Mughal Empire

The Mughal Empire was established in India by Zaheeruddin Muhammad Babur, famously known as Babur, in 1526 AD and it is known to have controlled most parts of the Indian Subcontinent between late seventeenth and the early eighteenth century AD. At its peak, the Mughal Empire extended from the Kashmir in the north to the Kaveri basin in the south and from the Baluchistan in the west to the Bengal in the east.
The Mughal Emperors were essentially the descendents of the Timurids who came from the present day’s Uzbekistan. Babur, the founder of the Mughal Empire, was the son of Genghis Khan. In 1526, he successfully defeated Ibrahim Shah Lodhi, last Sultan of the Delhi Sultanate, in the first battle of Panipat and laid the foundation of the Mughal Empire in India. Babur concluded his conquest of most parts of northern India in 1526, but constantly failed to conquer the Rajputana, home of the warlike Rajputs. Babur died at the age of 47 in 1530 and was succeeded by his son Nasiruddin Muhammad Humayun. Humayun ruled the kingdom but with a loose grip and finally lost the empire to Sher Shah Suri in 1540. However, he was able to restore his kingdom back in 1555 and then ruled efficiently till 1556 after which he was succeeded by his son Jalaluddin Muhammad Akbar.
Jalaluddin Muhammad Akbar was a magnanimous emperor and is remembered for his benevolence. Also, for his benevolence, Jalaluddin Muhammad Akbar is commonly referred as ‘Akbar the Great’. In his reign, India gradually progressed in terms of culture and economy. Also, in his regime, a religious harmony was re-established throughoutIndia. Akbar was successful in forming strategic alliances with several Rajput Kingdoms of north-western parts ofIndia. He held the helm of the Mughal Empire till 1605 AD after which his son, Nooruddin Muhammad Jahangir, ruled the kingdom. Jahangir ruled till 1627 AD after which his son, Shahaabuddin Muhammad Shah Jahan, succeeded him. The reign of Shah Jahan is determined as the ‘golden age of Mughal architecture’ because of the splendid monuments constructed in his reign. Taj Mahal, one amongst the wonders of the world, was constructed by Shah Jahan in memories of his beloved wife. Some other famous constructions of Shah Jahan include the Pearl mosque, the Lahore Fort, Jama Masjid and the Red Fort. Later, in 1658, Shah Jahan was succeeded by his son, Mohiuddin Muhammad Aurangzeb Alamgir.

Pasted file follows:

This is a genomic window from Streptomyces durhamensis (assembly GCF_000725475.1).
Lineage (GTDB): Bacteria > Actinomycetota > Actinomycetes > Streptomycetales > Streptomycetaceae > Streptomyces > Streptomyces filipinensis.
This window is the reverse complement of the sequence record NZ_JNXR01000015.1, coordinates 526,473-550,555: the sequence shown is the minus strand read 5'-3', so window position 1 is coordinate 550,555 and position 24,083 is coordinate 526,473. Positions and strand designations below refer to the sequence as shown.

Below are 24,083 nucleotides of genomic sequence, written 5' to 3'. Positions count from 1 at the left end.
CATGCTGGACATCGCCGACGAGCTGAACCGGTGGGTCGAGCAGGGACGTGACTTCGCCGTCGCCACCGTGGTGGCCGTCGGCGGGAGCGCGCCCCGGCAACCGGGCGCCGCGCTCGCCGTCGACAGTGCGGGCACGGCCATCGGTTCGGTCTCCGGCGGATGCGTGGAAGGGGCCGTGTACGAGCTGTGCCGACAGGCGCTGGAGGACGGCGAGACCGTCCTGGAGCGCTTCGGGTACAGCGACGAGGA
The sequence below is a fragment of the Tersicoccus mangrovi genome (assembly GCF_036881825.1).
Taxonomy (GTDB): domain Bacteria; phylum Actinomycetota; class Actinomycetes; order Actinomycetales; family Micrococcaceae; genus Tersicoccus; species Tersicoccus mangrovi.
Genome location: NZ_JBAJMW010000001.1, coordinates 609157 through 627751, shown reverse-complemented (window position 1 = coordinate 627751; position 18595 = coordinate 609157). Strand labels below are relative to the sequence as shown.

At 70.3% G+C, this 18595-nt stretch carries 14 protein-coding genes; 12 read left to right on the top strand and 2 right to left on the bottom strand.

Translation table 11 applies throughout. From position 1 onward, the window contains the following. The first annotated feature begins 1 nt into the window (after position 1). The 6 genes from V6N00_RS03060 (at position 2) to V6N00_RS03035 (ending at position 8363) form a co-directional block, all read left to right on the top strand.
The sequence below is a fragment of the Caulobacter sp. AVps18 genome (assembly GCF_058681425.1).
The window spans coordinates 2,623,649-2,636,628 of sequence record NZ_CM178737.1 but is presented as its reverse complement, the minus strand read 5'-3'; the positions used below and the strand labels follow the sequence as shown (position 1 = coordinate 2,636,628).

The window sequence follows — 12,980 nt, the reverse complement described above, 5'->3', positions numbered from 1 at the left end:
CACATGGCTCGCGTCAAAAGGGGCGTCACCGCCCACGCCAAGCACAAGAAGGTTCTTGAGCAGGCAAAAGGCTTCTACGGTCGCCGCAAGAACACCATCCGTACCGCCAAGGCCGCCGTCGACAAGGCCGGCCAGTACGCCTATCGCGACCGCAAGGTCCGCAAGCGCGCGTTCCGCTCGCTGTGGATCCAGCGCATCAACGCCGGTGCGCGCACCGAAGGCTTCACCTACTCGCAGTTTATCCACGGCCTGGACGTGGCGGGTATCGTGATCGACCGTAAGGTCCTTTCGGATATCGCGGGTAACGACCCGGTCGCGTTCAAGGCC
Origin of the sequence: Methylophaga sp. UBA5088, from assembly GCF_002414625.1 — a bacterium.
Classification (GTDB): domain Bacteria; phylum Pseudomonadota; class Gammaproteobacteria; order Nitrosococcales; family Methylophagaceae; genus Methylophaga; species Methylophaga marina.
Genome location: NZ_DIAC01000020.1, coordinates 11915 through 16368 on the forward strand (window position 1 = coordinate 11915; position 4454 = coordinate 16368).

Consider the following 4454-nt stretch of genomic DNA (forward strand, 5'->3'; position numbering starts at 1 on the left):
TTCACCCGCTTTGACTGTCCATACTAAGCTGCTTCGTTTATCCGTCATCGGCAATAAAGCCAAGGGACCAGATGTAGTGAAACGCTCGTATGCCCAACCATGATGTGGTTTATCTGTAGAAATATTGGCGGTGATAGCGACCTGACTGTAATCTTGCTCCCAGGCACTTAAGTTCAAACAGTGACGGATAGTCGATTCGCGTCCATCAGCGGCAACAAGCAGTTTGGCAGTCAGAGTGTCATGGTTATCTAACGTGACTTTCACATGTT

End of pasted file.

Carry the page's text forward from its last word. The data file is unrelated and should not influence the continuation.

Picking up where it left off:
Aurangzeb became the emperor of the Mughal Empire at the time when the territory of the kingdom was at its peak and the empire was home to almost one-fourth population of the world. His reign lost the religious harmony established by his great grandfather, Akbar the Great, across the kingdom. Under his regime, the Hindu Maratha Empire and the Sikh Misl emerged as the formidable foes of the Mughal Empire. Despite this strong opposition, Aurangzeb was successful to rule till 1707, when he died.
After the death of Aurangzeb, the Mughal Empire was succeeded by a series of weak rulers and the empire gradually declined in a span of next 150 years. Bahadur Shah II was the last emperor of the Mughal Dynasty. His empire was restricted to the city of Delhi. For his participation in the Indian Revolt of 1857, he was first imprisoned and later exiled by the British.

Decline of the Mughal Empire

Some of the important factors responsible for the decline of the Mughal Empire in India are listed below:
  • The wars of succession weakened the kingdom.
  • The opposition from the Sikh, Maratha and the Durrani Empires.
  • Persian invasions under the leadership of Nadir Shah.
  • Rise of independent kingdoms of Oudh, Bengal, Hyderabad and Mysore.
  • British Colonialism.

List of Rulers from the Mughal Empire

  • Zaheeruddin Muhammad Babur (1526 AD to 1530 AD)
  • Nasiruddin Muhammad Humayun (1530 AD to 1540 AD)
  • Nasiruddin Muhammad Humayun (1555 AD to 1556 AD)
  • Jalaluddin Muhammad Akbar (1556 AD to 1605 AD)
  • Nooruddin Muhammad Jahangir (1605 AD to 1627 AD)
  • Shahaabuddin Muhammad Shah Jahan (1627 AD to 1658 AD)
  • Mohiuddin Muhammad Aurangzeb Alamgir (1658 AD to 1707 AD)
  • Bahadur Shah I (1707 AD to 1712 AD)
  • Jahandar Shah (1712 AD to 1713 AD)
  • Furrukhsiyar (1713 AD to 1719 AD)
  • Rafi Ul-Darjat (1719 AD)
  • Rafi Ud-Daulat (a.k.a Shah Jahan II) (1719 AD)
  • Nikusiyar (1719 AD)
  • Muhammad Ibrahim (1720 AD)
  • Muhammad Shah (1720AD to1748 AD)
  • Ahmad Shah Bahadur (1748 AD to 1754 AD)
  • Alamgir II (1754 AD to 1759 AD)
  • Shah Jahan III (1759 AD)
  • Shah Alam II (1759 AD to 1806 AD)
  • Akbar Shah II (1806 AD to 1837 AD)
  • Bahadur Shah Zafar (1837 AD to 1857 AD)


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